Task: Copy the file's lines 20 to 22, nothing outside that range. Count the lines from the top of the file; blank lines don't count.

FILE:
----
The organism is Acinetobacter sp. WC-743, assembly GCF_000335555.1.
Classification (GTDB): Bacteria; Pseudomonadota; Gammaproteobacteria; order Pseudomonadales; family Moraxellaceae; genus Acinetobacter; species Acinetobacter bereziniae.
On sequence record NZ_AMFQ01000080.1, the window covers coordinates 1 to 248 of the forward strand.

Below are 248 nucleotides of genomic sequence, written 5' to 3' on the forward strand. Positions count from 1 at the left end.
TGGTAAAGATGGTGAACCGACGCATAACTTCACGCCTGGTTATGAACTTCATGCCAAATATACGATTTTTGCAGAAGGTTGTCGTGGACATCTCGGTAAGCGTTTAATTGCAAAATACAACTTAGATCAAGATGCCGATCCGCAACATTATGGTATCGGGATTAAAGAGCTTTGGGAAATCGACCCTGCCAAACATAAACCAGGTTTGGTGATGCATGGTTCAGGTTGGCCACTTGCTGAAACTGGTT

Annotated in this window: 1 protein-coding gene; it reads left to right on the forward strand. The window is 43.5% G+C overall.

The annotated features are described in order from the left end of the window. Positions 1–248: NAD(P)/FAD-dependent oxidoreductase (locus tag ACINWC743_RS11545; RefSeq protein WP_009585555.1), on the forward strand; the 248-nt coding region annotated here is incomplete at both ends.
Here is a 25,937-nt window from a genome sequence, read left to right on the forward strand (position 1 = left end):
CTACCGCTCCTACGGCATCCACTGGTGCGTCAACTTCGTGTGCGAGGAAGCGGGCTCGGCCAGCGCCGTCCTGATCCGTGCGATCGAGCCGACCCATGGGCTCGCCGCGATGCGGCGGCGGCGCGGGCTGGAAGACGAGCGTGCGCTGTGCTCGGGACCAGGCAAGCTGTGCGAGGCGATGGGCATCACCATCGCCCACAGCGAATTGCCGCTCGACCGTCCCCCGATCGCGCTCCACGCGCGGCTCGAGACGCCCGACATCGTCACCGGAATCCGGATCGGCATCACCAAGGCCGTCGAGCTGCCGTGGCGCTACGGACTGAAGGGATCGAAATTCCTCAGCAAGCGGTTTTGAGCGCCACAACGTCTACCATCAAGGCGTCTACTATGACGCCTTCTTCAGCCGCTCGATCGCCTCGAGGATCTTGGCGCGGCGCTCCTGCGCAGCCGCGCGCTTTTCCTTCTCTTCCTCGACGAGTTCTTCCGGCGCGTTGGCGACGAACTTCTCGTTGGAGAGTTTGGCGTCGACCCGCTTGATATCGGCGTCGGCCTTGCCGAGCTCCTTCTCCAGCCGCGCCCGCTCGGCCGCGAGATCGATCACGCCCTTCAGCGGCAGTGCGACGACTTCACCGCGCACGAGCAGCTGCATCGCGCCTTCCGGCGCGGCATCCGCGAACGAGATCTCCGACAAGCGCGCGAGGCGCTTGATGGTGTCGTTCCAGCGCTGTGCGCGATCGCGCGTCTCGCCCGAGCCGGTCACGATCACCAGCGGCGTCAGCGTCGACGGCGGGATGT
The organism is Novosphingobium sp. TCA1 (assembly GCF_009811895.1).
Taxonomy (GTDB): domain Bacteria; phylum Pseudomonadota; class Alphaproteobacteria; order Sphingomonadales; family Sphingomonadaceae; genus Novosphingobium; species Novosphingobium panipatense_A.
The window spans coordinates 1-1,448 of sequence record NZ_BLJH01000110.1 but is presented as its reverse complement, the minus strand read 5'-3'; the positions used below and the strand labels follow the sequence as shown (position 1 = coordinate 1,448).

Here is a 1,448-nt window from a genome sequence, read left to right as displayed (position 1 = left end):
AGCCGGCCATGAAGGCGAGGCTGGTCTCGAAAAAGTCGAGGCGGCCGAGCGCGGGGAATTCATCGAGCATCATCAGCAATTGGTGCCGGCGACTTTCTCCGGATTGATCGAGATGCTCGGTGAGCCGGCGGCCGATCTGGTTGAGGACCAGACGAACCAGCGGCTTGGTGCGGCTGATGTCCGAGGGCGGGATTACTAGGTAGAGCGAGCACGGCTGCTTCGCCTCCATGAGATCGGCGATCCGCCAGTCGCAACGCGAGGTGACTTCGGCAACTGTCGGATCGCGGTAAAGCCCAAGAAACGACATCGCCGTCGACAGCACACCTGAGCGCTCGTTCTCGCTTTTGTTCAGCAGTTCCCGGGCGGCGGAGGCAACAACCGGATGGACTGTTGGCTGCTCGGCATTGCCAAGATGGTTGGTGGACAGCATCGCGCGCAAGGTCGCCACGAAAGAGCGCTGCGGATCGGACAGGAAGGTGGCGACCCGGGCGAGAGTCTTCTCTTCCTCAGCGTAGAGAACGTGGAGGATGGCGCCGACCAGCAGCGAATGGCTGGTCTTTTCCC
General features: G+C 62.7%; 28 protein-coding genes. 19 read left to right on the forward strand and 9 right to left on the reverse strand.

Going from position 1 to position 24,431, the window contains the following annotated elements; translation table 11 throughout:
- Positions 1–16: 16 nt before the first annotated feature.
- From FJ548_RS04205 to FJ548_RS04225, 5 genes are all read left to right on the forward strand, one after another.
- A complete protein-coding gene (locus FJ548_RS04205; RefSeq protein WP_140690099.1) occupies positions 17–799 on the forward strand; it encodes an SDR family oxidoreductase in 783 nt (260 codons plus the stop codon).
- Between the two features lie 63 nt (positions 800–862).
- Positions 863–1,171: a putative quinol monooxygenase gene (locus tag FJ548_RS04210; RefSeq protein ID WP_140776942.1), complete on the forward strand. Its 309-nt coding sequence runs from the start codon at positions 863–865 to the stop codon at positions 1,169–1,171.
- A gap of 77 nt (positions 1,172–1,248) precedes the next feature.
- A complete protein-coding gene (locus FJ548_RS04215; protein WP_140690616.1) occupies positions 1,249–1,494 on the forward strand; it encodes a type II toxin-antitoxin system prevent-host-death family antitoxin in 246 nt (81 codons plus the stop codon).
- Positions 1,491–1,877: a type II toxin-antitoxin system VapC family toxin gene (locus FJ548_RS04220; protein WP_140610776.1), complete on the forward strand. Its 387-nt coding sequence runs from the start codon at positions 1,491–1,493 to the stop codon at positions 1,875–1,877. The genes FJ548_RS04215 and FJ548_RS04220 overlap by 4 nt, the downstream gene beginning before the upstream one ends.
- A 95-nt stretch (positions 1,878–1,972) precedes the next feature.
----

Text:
- Between the two features lie 63 nt (positions 800–862).
- Positions 863–1,171: a putative quinol monooxygenase gene (locus tag FJ548_RS04210; RefSeq protein ID WP_140776942.1), complete on the forward strand. Its 309-nt coding sequence runs from the start codon at positions 863–865 to the stop codon at positions 1,169–1,171.
- A gap of 77 nt (positions 1,172–1,248) precedes the next feature.